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In America today, anyone can engage in spiritual surrender. Performing the rite is simple: one first gathers with their community in a room of mirrors (in peripheral vision these mirrors appear as windows). Next, the agendas, hopes, and grievances of each individual are written down and cast along pulsed radio frequencies to data centers. From here they are automatically sifted through a neural network of graphics processing units, and contributed to an artificial intelligence engine. The principal aim of the ritual is to preserve the cosmic movement of collective perception. Secondary aims include catharsis, prosperity, and (occasionally) procreation. Because of the persistence of social stresses and mounting political dread, the ritual’s cyclic performance is necessary (twice daily, once at dusk and once at dawn).
Paradoxically, even those who question the efficacy of this tradition must do so from within the same framework, in the form of status updates, tweets, or blog posts. In the early part of 2017 Noah wrote:
“This is our voice. The Aether. An invisible platform. A maze of wires and boxes safely containing our proclamations… While white men with pens close their doors, stuff their ears with cotton, and break the world… we piss in the ocean… we drown in white noise.”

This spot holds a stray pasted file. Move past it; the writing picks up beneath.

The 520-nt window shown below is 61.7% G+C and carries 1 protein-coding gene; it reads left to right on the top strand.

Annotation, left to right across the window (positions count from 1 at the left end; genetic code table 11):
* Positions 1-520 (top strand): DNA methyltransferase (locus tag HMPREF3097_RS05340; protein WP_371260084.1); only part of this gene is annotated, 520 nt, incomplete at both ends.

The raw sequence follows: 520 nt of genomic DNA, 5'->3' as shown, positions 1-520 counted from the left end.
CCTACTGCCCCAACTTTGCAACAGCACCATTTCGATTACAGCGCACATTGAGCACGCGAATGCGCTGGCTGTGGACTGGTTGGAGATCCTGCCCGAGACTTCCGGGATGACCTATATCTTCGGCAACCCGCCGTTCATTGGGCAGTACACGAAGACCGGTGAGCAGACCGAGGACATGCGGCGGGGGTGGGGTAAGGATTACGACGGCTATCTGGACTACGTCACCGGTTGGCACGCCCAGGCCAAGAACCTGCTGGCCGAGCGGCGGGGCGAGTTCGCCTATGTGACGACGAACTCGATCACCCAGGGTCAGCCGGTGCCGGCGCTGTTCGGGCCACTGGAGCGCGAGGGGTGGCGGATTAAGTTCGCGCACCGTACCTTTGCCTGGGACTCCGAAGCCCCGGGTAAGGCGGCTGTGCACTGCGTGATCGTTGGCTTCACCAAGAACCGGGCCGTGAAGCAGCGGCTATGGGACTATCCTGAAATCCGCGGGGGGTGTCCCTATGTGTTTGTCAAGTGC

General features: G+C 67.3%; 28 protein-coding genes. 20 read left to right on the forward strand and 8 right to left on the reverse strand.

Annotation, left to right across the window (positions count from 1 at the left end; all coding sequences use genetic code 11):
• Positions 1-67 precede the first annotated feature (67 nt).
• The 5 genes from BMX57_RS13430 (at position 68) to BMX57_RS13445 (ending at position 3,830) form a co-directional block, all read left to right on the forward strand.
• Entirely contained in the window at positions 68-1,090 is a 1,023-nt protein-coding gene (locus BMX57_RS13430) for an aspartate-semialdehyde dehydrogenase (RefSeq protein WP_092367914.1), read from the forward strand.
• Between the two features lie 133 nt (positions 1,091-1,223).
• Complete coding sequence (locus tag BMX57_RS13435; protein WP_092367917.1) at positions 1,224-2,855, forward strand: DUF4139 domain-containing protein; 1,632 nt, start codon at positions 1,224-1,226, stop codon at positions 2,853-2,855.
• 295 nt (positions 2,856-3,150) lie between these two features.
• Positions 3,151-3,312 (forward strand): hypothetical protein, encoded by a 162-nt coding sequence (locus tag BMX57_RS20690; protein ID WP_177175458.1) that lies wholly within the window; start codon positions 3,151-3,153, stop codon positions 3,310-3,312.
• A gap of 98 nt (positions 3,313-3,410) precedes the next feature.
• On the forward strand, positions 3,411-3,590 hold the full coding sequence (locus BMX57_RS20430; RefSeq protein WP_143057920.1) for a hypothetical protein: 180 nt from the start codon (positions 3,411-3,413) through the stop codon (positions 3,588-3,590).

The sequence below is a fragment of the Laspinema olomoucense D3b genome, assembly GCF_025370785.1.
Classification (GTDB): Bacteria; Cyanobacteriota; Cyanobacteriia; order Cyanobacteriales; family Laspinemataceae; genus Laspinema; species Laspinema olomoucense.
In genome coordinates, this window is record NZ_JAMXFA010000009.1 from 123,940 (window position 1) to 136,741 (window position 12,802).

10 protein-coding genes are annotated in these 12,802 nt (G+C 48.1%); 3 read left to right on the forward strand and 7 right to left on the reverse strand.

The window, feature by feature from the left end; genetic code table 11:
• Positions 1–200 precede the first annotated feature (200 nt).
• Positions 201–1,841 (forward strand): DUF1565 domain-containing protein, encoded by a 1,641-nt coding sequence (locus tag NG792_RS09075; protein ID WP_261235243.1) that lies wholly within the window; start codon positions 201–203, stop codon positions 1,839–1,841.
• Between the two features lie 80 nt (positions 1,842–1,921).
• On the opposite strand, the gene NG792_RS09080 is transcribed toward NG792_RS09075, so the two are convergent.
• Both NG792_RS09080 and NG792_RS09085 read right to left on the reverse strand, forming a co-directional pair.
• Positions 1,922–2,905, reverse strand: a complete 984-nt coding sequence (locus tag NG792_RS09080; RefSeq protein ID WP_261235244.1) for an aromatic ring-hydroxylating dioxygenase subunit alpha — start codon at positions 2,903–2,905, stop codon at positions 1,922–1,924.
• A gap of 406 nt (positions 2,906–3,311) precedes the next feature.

(Once upon a time, Noah Gundersen poetically sang that the storms which make us tremble also “fill our organs up with air,”…allowing us to sing “honest songs”. What of our songs now? Are they just piss in the ocean? White Noise?)
A longtime fan responded via Facebook, referring to the entry as “a goddamn dumpster fire of a post”.
“Your early records are masterpieces,” he commented, “…but this scramble to be anything but what your parents are is killing your authenticity.”
Authenticity can be a fickle mistress it seems. Noah has been peddling sincerity and introspection in musical form for almost a decade; songs that give listeners a taste of the emotional nectar in the pit of another human’s gut. He’s been dredging up viscous fistfulls of his own being and shaping them into little waxen votives, candles meant to illuminate the territory between shameless confession and hopeless redemption, for all of the other twenty-somethings who’ve been groping around in that long existential shadow.
At some point this whole process must have lost its charm. It was two years ago that Noah, like some artistic ouroboros, began to sing the words “Am I earning the right to live by looking in a mirror? There’s nothing more sincere than selfish art?” The cyclic ritual of self-induced nausea, staring in the mirror mouth agape, waiting to wretch new words and sounds, was catching up with him. Not long after, in the early part of 2016, he sat down for a show and felt like he was dying.
“Instead of my life up to that point flashing before my eyes, it was my future. A future playing songs I didn’t believe in… pouring my soul out into a vehicle I no longer recognized or loved.”